Hula and the play “Umi-a-Liloa,” 1917.

TRULY HAWAIIAN IS ‘UMI-A-LILOA’

The hula alaapapa will be one of the special entre act features of the performance of “Umi-a-Liloa” at the opera house next Thursday evening. This hula is danced standing in contradiction to the older hulas which is called for a sitting position. It will be interpreted by a band of four young girls, who are experts in the art of the real Hawaiian dance. They are assisted by a man who beats the hula drum in old-time style. It is only in recent years that the hula has been accompanied by the music of instruments.

The second act contains an elaborate representation of the court of the king of Hawaii in the year 1640 and during the scene of the royal festivity some of the very ancient dances are introduced. They are danced, if one may call it so, sitting cross-legged upon the floor and the beauty of the performance lies in the grace and graphic intensity of the gestures of the body and arms of the dancers.

Another of the between-acts features will be a solo, “Aina Aloha,” by Mrs. W. C. Cummings, whose sweet soprano voice has called forth applause whenever it has been heard in public.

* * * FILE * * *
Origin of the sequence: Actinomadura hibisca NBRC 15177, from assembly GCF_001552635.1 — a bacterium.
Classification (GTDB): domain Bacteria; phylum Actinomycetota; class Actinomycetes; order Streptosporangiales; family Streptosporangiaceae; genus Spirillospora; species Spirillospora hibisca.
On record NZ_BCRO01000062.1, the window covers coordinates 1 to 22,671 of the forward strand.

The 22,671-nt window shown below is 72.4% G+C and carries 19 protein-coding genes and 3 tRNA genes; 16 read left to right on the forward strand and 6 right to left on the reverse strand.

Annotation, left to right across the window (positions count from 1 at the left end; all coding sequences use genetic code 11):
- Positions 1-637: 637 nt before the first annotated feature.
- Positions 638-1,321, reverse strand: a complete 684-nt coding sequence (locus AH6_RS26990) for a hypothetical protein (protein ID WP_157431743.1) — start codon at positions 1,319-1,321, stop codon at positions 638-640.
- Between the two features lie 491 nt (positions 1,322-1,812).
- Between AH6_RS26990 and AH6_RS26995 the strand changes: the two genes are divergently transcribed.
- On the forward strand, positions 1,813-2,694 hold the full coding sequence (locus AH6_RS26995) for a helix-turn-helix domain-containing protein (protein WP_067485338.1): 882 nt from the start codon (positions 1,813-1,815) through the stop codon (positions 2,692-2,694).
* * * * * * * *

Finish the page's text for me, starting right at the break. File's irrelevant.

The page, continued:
The meles, which are changed in the course of the play, and the incidental songs will be given in Hawaiian, but the dialogue throughout the drama will be entirely in English. E. H. S. Marino is acting as stage director of the rehearsals. This is the first public performance given by the Royal Dramatic club, now two years old. The members of the club and all who take part in the play are of Hawaiian blood which ensures a truly Hawaiian atmosphere during the evening’s entertainment.

(Honolulu Star-Bulletin, 1/29/1917, p. 7)

TRULY HAWAIIAN IS 'UMI-A-LILOA'

Honolulu Star-Bulletin, Volume XXIV, Number 7736, Page 7. January 20, 1917.

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